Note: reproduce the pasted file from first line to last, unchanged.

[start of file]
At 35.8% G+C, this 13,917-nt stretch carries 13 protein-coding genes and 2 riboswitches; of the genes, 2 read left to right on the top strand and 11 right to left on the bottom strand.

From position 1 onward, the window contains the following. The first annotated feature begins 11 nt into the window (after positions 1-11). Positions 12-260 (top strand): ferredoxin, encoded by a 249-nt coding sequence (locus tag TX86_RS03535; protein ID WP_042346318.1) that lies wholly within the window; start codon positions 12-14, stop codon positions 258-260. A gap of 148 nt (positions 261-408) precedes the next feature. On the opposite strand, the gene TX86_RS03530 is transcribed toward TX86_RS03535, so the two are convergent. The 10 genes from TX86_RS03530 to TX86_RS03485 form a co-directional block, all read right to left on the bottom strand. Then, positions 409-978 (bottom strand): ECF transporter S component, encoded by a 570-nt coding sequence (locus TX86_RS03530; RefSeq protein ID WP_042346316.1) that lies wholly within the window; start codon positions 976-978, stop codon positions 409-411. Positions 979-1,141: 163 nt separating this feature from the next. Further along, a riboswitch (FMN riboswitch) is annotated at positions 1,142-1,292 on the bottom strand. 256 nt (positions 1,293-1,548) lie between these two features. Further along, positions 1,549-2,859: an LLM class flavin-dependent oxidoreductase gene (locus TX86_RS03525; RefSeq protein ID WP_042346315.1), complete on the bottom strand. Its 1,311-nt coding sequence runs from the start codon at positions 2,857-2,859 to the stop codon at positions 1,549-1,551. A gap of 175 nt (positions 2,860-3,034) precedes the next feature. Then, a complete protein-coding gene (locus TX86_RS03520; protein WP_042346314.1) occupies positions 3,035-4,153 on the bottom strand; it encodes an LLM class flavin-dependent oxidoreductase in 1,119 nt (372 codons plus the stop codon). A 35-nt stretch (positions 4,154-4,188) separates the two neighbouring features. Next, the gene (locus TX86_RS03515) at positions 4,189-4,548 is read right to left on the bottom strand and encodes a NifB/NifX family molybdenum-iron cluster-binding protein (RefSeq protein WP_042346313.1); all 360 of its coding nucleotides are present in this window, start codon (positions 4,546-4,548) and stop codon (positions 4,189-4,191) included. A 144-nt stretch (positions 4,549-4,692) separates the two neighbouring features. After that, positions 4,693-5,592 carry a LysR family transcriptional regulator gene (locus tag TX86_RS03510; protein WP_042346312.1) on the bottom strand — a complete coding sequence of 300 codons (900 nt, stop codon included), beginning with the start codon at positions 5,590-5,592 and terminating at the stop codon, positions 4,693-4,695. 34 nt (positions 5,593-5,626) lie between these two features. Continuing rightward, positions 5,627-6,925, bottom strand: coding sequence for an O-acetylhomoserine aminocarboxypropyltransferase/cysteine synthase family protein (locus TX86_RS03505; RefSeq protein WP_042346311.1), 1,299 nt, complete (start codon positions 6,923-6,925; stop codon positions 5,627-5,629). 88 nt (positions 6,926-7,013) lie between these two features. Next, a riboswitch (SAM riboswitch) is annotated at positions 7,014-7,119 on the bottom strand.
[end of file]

At 35.8% G+C, this 13,917-nt stretch carries 13 protein-coding genes and 2 riboswitches; of the genes, 2 read left to right on the top strand and 11 right to left on the bottom strand.

From position 1 onward, the window contains the following. The first annotated feature begins 11 nt into the window (after positions 1-11). Positions 12-260 (top strand): ferredoxin, encoded by a 249-nt coding sequence (locus tag TX86_RS03535; protein ID WP_042346318.1) that lies wholly within the window; start codon positions 12-14, stop codon positions 258-260. A gap of 148 nt (positions 261-408) precedes the next feature. On the opposite strand, the gene TX86_RS03530 is transcribed toward TX86_RS03535, so the two are convergent. The 10 genes from TX86_RS03530 to TX86_RS03485 form a co-directional block, all read right to left on the bottom strand. Then, positions 409-978 (bottom strand): ECF transporter S component, encoded by a 570-nt coding sequence (locus TX86_RS03530; RefSeq protein ID WP_042346316.1) that lies wholly within the window; start codon positions 976-978, stop codon positions 409-411. Positions 979-1,141: 163 nt separating this feature from the next. Further along, a riboswitch (FMN riboswitch) is annotated at positions 1,142-1,292 on the bottom strand. 256 nt (positions 1,293-1,548) lie between these two features. Further along, positions 1,549-2,859: an LLM class flavin-dependent oxidoreductase gene (locus TX86_RS03525; RefSeq protein ID WP_042346315.1), complete on the bottom strand. Its 1,311-nt coding sequence runs from the start codon at positions 2,857-2,859 to the stop codon at positions 1,549-1,551. A gap of 175 nt (positions 2,860-3,034) precedes the next feature. Then, a complete protein-coding gene (locus TX86_RS03520; protein WP_042346314.1) occupies positions 3,035-4,153 on the bottom strand; it encodes an LLM class flavin-dependent oxidoreductase in 1,119 nt (372 codons plus the stop codon). A 35-nt stretch (positions 4,154-4,188) separates the two neighbouring features. Next, the gene (locus TX86_RS03515) at positions 4,189-4,548 is read right to left on the bottom strand and encodes a NifB/NifX family molybdenum-iron cluster-binding protein (RefSeq protein WP_042346313.1); all 360 of its coding nucleotides are present in this window, start codon (positions 4,546-4,548) and stop codon (positions 4,189-4,191) included. A 144-nt stretch (positions 4,549-4,692) separates the two neighbouring features. After that, positions 4,693-5,592 carry a LysR family transcriptional regulator gene (locus tag TX86_RS03510; protein WP_042346312.1) on the bottom strand — a complete coding sequence of 300 codons (900 nt, stop codon included), beginning with the start codon at positions 5,590-5,592 and terminating at the stop codon, positions 4,693-4,695. 34 nt (positions 5,593-5,626) lie between these two features. Continuing rightward, positions 5,627-6,925, bottom strand: coding sequence for an O-acetylhomoserine aminocarboxypropyltransferase/cysteine synthase family protein (locus TX86_RS03505; RefSeq protein WP_042346311.1), 1,299 nt, complete (start codon positions 6,923-6,925; stop codon positions 5,627-5,629). 88 nt (positions 6,926-7,013) lie between these two features. Next, a riboswitch (SAM riboswitch) is annotated at positions 7,014-7,119 on the bottom strand.